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Democracy in the U.S. is in Peril, Decolonization is the Solution

Democracy at work

March on Washington in D.C., August 28th, 1963 (Photo: Unseen Histories/Unsplash)

Posted: September 3, 2021 at 7:14 am   /   by   /   comments (0)

Some observers might have noticed that democracy in the U.S. is raising red flags in apparent ways after politically motivated violence interrupted the processes for the transfer of presidential power via an insurrection in January. Unsubstantiated claims convinced millions that an election was stolen, and people died in a subsequent effort to manifest political demands. That was all fairly contrary to the functions of a healthy democracy.

Of course, the attack was the result of growing dysfunction and not the first alarm. Consequently, there are many opinions on what problems are most responsible for the dire state of American freedom and justice. A majority of U.S. citizens could likely name a political issue or two they perceive to be most menacing.

Namely, there are direct threats to voting rights in the form of restrictions enacted in eighteen states. Also of concern is the increasing popularity of authoritarian-leaning leaders like former President Trump. Is a hyper-partisan federal government, too largely made up of performative antagonizers, the most corruptive factor? Do too many legislative representatives dishonor the duties of public service in favor of taking directions from large donors, or even their talent agents?

Some argue that democracy itself is at risk of falling apart against the constant friction. Organizers and activists assert that it is more unstable than is generally apparent.

Dysfunctions that have survived since the colonial era symbolize the dominance and success of one population — white males. Therefore, organizers in the 60s were fighting for and against many of the same things they do today. Unfortunately, progress stagnates in America, and that is despite having a “healthy” democracy.

Now, some experts believe American democracy as we know it is near collapse.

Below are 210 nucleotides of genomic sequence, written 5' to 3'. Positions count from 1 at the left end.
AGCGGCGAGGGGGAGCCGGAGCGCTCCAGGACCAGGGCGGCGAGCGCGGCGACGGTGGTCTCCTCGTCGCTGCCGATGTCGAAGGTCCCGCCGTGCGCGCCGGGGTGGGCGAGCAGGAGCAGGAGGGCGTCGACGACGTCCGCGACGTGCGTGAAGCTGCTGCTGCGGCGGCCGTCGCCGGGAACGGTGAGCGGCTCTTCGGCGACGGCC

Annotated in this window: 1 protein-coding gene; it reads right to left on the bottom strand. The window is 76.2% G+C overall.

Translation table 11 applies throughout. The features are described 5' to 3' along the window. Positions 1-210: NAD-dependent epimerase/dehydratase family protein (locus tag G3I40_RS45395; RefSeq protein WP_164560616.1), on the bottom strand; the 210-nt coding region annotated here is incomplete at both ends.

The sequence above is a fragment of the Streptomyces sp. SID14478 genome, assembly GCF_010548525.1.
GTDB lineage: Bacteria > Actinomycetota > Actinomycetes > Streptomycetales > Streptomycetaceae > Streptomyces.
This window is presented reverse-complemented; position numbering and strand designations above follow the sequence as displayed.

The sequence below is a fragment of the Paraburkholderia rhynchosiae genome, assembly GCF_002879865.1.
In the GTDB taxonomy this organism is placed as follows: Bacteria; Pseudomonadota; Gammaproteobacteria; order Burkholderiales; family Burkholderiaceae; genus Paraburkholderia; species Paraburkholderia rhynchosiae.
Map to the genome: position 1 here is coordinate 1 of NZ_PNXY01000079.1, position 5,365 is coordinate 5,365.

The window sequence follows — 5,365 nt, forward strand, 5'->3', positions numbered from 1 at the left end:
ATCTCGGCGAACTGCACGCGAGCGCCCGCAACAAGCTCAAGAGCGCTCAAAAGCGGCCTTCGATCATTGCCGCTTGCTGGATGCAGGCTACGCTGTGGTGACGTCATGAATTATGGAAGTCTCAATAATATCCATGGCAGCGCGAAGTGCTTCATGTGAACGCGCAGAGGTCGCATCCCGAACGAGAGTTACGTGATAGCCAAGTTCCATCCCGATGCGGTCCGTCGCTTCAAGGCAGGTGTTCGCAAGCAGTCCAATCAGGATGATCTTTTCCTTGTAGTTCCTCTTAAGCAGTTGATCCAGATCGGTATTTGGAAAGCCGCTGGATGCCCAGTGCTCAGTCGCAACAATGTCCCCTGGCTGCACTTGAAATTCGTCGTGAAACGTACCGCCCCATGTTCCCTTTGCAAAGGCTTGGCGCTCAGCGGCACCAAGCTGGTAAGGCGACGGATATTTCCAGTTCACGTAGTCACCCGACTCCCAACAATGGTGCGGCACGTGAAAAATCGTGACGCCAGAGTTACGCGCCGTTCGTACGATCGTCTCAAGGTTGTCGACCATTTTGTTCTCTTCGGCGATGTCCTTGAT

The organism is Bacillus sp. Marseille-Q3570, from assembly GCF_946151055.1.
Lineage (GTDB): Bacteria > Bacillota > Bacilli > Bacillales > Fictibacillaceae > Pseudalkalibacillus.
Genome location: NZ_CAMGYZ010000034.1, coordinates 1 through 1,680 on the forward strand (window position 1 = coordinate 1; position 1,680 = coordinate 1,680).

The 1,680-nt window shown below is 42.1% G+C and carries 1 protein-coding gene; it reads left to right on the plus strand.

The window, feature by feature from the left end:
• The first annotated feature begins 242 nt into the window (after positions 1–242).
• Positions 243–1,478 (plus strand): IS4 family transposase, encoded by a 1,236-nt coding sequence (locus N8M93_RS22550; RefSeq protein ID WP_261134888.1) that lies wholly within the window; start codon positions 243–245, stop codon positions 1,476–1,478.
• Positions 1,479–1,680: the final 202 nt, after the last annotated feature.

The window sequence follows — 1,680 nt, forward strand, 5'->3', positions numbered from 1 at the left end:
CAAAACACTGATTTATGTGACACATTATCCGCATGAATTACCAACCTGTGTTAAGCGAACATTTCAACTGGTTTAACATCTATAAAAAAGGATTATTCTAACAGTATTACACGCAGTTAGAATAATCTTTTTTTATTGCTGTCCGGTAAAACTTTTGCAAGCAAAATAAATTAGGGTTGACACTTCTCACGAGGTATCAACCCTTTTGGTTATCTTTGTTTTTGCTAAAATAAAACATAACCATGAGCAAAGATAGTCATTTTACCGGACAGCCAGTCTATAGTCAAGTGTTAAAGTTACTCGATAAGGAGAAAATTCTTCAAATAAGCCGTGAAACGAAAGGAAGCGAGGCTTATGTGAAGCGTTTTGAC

A deconsolidating democracy

Democratic consolidation is essentially the formation and maintenance of an effective democracy. Representative democracy in the U.S. now seems to be deconsolidating rapidly, meaning it is moving away from efficiency and towards an authoritarian flip. To make matters worse, certain self-interested parties are apparently helping it along.

In an article titled “The Danger of Deconsolidation: The Democratic Disconnect” published in the July 2016 Journal of Democracy, the authors argue that current young generations demand more meaningful action from leaders. This can lead to understandable disappointment when politicians break campaign promises or are generally too beholden to their parties or big-money donors.

Research shows young Americans tend to distrust the whole of democracy when they lose faith in key political figures. (On the other hand, older generations tend to support it despite any disfavor for politicians.) Consequently, voter turnout among young voters had been on a general decline before 2020, the election that had the highest participation of the 21st century.

In “The Democratic Disconnect,” the authors also note that part of the deconsolidation of democracy is the rise of authoritarian alternatives. Those regimes are intent on exploiting voter skepticism and succeed by promising to prioritize the rights of some by denying basic rights to others.

Historically, the closer minority groups come to equal rights, the more desperate parts of the dominating population grow to stop them. They openly long to see things go back to the old ways, usually suggestive of some thinly veiled racism.

This idea of greatness somehow stolen by progress is unfortunately how authoritarians are able to root into a democracy with fervent support.

Political apathy starts with politicians and promises

Perhaps young voters who do not vote for authoritarians are also simply less inclined to participate in a system they perceive to be unproductive at best, and irreparably corrupted at worst.